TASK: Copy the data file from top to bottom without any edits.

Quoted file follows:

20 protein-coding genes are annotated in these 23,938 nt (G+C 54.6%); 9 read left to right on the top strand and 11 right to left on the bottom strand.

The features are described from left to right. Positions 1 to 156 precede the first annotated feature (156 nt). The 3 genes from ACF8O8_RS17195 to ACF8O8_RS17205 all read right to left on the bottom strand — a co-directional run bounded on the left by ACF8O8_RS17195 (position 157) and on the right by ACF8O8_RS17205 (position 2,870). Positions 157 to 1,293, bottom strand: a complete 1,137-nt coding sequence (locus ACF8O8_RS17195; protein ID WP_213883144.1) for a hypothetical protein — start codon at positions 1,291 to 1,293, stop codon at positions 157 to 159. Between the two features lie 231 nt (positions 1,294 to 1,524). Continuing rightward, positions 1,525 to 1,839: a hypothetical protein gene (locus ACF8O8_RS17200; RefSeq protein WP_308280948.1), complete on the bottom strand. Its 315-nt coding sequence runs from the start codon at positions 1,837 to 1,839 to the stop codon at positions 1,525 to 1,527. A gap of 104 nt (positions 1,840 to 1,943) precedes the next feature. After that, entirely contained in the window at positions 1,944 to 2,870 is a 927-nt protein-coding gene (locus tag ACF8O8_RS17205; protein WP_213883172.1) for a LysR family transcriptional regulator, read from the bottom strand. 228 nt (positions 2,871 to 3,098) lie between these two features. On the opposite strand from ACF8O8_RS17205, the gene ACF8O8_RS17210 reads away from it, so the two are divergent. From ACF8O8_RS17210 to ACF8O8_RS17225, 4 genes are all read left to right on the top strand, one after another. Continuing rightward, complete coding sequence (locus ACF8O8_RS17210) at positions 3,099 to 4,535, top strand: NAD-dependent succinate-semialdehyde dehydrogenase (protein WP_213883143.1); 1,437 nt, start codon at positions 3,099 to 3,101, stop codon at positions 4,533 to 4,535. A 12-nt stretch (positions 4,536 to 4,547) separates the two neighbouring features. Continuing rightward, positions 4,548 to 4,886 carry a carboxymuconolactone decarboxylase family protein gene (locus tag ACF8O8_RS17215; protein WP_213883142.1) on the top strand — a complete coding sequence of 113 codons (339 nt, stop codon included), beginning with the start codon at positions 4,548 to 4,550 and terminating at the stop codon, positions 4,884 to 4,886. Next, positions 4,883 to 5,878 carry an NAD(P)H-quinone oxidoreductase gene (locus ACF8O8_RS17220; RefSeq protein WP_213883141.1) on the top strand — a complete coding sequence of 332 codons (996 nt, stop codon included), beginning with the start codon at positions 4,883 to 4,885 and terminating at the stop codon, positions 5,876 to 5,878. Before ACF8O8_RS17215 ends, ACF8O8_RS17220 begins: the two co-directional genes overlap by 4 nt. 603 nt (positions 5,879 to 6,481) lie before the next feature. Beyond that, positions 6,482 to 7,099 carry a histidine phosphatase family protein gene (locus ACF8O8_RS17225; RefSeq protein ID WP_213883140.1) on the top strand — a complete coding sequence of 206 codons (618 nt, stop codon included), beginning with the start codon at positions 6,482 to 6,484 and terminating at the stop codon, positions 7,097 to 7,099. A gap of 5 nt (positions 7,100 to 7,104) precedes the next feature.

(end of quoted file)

20 protein-coding genes are annotated in these 23,938 nt (G+C 54.6%); 9 read left to right on the top strand and 11 right to left on the bottom strand.

The features are described from left to right. Positions 1 to 156 precede the first annotated feature (156 nt). The 3 genes from ACF8O8_RS17195 to ACF8O8_RS17205 all read right to left on the bottom strand — a co-directional run bounded on the left by ACF8O8_RS17195 (position 157) and on the right by ACF8O8_RS17205 (position 2,870). Positions 157 to 1,293, bottom strand: a complete 1,137-nt coding sequence (locus ACF8O8_RS17195; protein ID WP_213883144.1) for a hypothetical protein — start codon at positions 1,291 to 1,293, stop codon at positions 157 to 159. Between the two features lie 231 nt (positions 1,294 to 1,524). Continuing rightward, positions 1,525 to 1,839: a hypothetical protein gene (locus ACF8O8_RS17200; RefSeq protein WP_308280948.1), complete on the bottom strand. Its 315-nt coding sequence runs from the start codon at positions 1,837 to 1,839 to the stop codon at positions 1,525 to 1,527. A gap of 104 nt (positions 1,840 to 1,943) precedes the next feature. After that, entirely contained in the window at positions 1,944 to 2,870 is a 927-nt protein-coding gene (locus tag ACF8O8_RS17205; protein WP_213883172.1) for a LysR family transcriptional regulator, read from the bottom strand. 228 nt (positions 2,871 to 3,098) lie between these two features. On the opposite strand from ACF8O8_RS17205, the gene ACF8O8_RS17210 reads away from it, so the two are divergent. From ACF8O8_RS17210 to ACF8O8_RS17225, 4 genes are all read left to right on the top strand, one after another. Continuing rightward, complete coding sequence (locus ACF8O8_RS17210) at positions 3,099 to 4,535, top strand: NAD-dependent succinate-semialdehyde dehydrogenase (protein WP_213883143.1); 1,437 nt, start codon at positions 3,099 to 3,101, stop codon at positions 4,533 to 4,535. A 12-nt stretch (positions 4,536 to 4,547) separates the two neighbouring features. Continuing rightward, positions 4,548 to 4,886 carry a carboxymuconolactone decarboxylase family protein gene (locus tag ACF8O8_RS17215; protein WP_213883142.1) on the top strand — a complete coding sequence of 113 codons (339 nt, stop codon included), beginning with the start codon at positions 4,548 to 4,550 and terminating at the stop codon, positions 4,884 to 4,886. Next, positions 4,883 to 5,878 carry an NAD(P)H-quinone oxidoreductase gene (locus ACF8O8_RS17220; RefSeq protein WP_213883141.1) on the top strand — a complete coding sequence of 332 codons (996 nt, stop codon included), beginning with the start codon at positions 4,883 to 4,885 and terminating at the stop codon, positions 5,876 to 5,878. Before ACF8O8_RS17215 ends, ACF8O8_RS17220 begins: the two co-directional genes overlap by 4 nt. 603 nt (positions 5,879 to 6,481) lie before the next feature. Beyond that, positions 6,482 to 7,099 carry a histidine phosphatase family protein gene (locus ACF8O8_RS17225; RefSeq protein ID WP_213883140.1) on the top strand — a complete coding sequence of 206 codons (618 nt, stop codon included), beginning with the start codon at positions 6,482 to 6,484 and terminating at the stop codon, positions 7,097 to 7,099. A gap of 5 nt (positions 7,100 to 7,104) precedes the next feature.